One question which might be raised at the December consultation is whether the board should ask a number of community leaders, particularly those from minority groups, women's groups, and community organizations, to be part of the interview and selection process. Even a board of seven individuals is small: why not engage a larger community in this important task?
4. Nameless in T.O.
On behalf of the Toronto Police Accountability Coalition, Harvey Simmons approached the Toronto Police Services Board in May with a request that police officers be identified by a name badge rather than just by a number, which would bring Toronto in line with most of the other large police forces in North America, including the RCMP and the OPP.
This is not a matter that the Chief of Police Julian Fantino takes lightly. He reported to a September meeting with the reasons this should not be done. One problem is that a number of officers have the same surname and name tags would cause confusion. His report includes an appendix with names used by ten or more officers - names such as Miller, Murphy, Ferguson, McDonald, Johnston (these last two with various spellings), Taylor and Williams. He says some names are very long, including one of 18 letters, so they might not fit onto a tag. Name tags aren't needed, he suggested, because there already is a rule requiring officers to supply their name and employment number when asked. (A recent experience of this writer is that when someone asked an officer for his name the reply was "We don't give out our names.")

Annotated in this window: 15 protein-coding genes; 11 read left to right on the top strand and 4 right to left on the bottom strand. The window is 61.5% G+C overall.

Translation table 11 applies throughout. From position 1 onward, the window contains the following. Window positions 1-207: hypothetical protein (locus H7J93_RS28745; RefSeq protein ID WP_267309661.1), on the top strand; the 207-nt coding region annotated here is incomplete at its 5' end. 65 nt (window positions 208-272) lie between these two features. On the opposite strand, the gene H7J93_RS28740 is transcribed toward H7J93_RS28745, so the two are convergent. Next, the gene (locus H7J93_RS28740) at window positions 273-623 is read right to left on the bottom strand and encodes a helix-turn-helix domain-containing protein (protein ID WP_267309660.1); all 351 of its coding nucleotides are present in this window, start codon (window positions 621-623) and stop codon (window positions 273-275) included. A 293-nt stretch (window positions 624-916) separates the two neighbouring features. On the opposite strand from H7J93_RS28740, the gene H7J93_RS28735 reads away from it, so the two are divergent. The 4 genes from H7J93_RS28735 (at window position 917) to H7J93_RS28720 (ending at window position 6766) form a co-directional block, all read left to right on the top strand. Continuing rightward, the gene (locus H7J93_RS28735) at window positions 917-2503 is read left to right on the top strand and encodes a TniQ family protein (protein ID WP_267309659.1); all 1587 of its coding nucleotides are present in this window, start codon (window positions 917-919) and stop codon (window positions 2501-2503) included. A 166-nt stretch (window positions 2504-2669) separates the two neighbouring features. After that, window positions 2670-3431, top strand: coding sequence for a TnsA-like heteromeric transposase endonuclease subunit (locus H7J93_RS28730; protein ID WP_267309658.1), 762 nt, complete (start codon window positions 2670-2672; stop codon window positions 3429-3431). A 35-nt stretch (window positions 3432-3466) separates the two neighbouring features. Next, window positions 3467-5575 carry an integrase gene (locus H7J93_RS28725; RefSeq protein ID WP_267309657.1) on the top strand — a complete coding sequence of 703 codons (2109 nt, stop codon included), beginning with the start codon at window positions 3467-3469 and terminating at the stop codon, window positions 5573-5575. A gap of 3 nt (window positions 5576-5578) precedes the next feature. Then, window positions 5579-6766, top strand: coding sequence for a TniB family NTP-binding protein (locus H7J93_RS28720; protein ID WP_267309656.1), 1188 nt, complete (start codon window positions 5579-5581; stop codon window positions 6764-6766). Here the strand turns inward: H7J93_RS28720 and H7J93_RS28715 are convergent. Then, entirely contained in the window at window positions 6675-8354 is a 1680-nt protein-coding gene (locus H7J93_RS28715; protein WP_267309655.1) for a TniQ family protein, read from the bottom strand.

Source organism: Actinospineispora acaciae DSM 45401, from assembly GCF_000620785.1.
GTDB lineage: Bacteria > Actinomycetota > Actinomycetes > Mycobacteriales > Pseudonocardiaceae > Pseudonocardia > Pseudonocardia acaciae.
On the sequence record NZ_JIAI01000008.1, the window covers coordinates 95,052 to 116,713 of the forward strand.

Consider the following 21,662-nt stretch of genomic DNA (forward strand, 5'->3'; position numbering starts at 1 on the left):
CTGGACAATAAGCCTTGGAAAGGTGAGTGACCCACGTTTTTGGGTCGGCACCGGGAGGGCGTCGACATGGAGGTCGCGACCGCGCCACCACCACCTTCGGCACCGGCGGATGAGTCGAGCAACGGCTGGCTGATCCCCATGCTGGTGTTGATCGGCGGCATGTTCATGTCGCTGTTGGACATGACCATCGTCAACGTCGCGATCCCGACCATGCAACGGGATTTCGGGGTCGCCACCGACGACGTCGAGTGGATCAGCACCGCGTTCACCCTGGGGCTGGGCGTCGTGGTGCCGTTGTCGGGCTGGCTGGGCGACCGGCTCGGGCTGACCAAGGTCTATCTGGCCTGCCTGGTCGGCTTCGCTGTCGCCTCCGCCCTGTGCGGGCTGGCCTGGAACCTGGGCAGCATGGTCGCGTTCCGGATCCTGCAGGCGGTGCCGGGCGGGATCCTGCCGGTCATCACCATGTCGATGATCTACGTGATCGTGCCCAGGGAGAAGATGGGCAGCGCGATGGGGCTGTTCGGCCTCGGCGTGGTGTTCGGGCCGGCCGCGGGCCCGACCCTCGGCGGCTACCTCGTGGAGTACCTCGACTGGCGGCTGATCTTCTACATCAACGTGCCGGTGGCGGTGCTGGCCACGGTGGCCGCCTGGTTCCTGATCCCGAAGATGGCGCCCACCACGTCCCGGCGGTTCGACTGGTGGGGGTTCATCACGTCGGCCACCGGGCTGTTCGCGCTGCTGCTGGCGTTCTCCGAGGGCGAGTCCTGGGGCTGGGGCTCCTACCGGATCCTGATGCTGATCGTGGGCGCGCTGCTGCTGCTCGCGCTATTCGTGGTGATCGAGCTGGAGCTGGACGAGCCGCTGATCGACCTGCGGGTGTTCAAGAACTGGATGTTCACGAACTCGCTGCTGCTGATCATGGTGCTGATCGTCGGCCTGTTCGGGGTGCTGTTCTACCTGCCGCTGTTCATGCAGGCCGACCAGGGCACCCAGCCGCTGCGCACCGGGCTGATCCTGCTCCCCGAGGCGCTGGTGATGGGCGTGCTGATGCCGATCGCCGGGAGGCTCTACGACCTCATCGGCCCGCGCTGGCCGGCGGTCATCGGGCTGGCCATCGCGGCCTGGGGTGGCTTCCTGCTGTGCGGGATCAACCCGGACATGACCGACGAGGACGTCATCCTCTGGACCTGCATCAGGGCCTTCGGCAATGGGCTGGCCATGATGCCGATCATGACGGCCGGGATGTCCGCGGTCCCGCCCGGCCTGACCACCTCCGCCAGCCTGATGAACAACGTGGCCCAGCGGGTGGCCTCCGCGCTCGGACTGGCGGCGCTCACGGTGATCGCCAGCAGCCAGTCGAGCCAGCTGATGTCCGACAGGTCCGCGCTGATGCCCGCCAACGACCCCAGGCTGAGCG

Fantino also questioned how a name might be affixed - embroidered onto the uniform, pinned on, Velcro? These methods all have costs. He recommended was that "the service supports maintaining the current use of badge numbers and identification cards."
Mr. Simmons attended the Board meeting and made several obvious points. He suggested that names are easier to remember than numbers and that if you want to distinguish people with similar last names then including a first initial would help. As for the argument that if citizens knew the names of officers they could find where they lived and cause them trouble, it was pointed out that does not seem to be a problem in the 25 most dangerous cities in the United States where name tags are the basic form of identification of officers. As for the cost of a name tag - a maximum cost would be about $200,000 (with another option at half that price) Simmons noted that this is a one time cost and is a very small amount in a $600 million budget.
Three members of the Police Services Board, Councillor Ootes, former judge Hugh Locke and Mr. Benson Lau (since retired) teamed up to defeat the proposal to introduce name tags. Maybe a new Board and new chief will provide somewhat more reasonable thinking on this very simple matter.